Obviously, this is an amazing idea that would revolutionize media content for this new internet age, which means it will never happen.
My guess would be the code in 'System Idle Process'.
If I have Netflix streaming, I can watch thousands of movies and TV shows that are not stored locally, so are those 'mine'?
If so, then I have about 0.0000000000001% of my media stored locally since the vast majority of it is accessed on the cloud.
In terms of media that I watch, I stream about 1000 shows or movies for every 1 that might watch from a local collection (if ever).
Many 3D engines are carefully tuned to the limited bandwidth to the GPU cards that provides them just enough bandwidth per frame to transfer the necessary geometry/textures/etc for that frame. The results, of course, stay on the GPU card and are just outputted to the frame buffer. Now, in addition to that existing overhead, the engine writer would now have to transfer back the results/frame buffer back to the CPU to process, generate an image, that is then passed back to the GPU to be displayed as an image? Or am I missing something?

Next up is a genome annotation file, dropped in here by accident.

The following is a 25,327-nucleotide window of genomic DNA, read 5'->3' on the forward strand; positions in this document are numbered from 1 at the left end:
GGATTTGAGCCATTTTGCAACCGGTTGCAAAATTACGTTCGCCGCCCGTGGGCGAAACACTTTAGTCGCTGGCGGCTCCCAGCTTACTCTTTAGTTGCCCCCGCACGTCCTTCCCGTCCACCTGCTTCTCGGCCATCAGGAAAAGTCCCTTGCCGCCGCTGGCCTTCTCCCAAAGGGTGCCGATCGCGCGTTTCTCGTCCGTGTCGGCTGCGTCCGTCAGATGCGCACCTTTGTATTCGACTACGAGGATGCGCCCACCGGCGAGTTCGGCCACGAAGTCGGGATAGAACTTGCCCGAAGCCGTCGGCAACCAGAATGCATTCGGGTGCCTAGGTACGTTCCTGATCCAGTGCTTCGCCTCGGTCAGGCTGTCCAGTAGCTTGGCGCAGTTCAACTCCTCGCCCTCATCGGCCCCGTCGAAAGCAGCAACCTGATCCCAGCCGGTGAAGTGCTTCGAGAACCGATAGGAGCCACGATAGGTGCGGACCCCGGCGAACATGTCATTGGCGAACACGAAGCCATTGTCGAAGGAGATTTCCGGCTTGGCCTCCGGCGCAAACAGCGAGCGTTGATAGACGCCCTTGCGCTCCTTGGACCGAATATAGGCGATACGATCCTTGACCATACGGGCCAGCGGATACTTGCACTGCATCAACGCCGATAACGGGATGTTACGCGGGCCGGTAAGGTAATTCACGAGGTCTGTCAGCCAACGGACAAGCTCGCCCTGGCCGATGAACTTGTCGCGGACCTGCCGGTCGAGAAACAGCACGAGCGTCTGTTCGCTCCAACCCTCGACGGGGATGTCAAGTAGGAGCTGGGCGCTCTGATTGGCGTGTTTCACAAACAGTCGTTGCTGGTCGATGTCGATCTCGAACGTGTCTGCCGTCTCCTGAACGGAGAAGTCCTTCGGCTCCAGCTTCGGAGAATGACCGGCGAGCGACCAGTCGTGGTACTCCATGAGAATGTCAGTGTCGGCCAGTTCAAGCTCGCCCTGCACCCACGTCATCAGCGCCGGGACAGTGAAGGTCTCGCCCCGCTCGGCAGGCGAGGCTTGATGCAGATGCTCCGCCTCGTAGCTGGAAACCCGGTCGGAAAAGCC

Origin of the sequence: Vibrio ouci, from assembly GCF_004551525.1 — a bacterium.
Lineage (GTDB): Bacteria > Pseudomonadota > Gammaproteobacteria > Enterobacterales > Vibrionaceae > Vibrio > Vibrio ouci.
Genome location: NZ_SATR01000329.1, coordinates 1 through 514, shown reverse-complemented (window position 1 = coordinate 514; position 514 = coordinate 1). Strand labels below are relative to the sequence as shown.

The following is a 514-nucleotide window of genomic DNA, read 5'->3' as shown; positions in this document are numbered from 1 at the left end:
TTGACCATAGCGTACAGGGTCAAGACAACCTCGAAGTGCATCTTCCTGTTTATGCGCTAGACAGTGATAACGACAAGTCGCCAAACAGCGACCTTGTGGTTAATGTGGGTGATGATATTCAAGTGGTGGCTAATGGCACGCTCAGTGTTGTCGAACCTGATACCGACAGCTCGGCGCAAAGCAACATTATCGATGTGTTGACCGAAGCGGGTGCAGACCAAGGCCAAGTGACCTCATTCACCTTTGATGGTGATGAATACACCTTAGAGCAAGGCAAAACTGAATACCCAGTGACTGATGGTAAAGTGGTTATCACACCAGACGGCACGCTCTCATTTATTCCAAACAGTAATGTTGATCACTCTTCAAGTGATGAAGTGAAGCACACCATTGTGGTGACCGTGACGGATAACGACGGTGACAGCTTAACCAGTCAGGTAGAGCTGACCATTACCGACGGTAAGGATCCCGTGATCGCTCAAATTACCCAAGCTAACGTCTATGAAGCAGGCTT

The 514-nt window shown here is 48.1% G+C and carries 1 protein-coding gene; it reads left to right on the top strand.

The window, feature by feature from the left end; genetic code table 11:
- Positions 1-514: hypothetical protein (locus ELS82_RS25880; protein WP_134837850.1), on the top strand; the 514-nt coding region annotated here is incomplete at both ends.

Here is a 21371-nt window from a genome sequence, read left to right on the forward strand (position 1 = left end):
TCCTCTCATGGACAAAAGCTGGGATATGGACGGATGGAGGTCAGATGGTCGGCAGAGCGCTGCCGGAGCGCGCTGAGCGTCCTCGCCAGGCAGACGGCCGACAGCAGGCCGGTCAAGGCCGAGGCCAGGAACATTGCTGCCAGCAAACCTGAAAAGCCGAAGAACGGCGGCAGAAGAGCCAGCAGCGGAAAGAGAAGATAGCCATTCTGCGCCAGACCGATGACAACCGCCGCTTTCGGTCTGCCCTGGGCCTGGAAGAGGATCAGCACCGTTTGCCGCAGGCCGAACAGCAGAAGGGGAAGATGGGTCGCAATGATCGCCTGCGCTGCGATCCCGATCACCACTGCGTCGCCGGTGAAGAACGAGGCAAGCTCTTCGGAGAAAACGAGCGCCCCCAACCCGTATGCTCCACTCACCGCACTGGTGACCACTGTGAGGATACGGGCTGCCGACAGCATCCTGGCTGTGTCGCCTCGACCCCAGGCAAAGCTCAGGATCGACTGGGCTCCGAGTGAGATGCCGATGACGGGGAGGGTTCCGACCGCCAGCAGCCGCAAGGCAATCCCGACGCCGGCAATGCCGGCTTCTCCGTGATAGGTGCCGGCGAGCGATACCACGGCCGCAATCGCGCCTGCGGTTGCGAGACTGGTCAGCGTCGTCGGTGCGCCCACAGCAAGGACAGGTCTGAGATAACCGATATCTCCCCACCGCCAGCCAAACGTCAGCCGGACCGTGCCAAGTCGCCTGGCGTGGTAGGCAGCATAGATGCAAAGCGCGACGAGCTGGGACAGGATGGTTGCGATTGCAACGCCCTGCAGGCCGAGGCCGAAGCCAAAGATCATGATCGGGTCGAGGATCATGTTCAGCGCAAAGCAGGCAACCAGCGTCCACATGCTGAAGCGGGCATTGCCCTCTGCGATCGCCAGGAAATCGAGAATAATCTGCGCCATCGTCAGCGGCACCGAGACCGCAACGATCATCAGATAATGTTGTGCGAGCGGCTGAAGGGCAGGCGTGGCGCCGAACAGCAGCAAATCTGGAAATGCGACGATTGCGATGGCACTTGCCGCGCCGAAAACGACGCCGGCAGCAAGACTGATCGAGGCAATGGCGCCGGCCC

While I'm sure it would allow customized algorithms, they would have to be rather unique to not be handled by the current state of geometry/vertex/fragment shaders. Are they thinking some of non-triangular geometry?
Maybe there is a way to send the result of the maths directly to the frame buffer while it's on the GPU?
Samsung did this already. It's called Knox. As most Android vendors have discovered, competing with Samsung is a losing proposition.
True, but if anyone could compete with Samsung in the mindshare of the enterprise, it would be Blackberry. Samsung is pouring tons of money into building their mindshare and awareness in the enterprise space, something that Blackberry already has.
If that could easily be done, they would have done it for BB 10. And honestly, can you name one BlackBerry app worth having that doesn't exist on Android already? Ironically, BB did build Android compatibility into BB 10... but it apparently hasn't made the platform any more popular.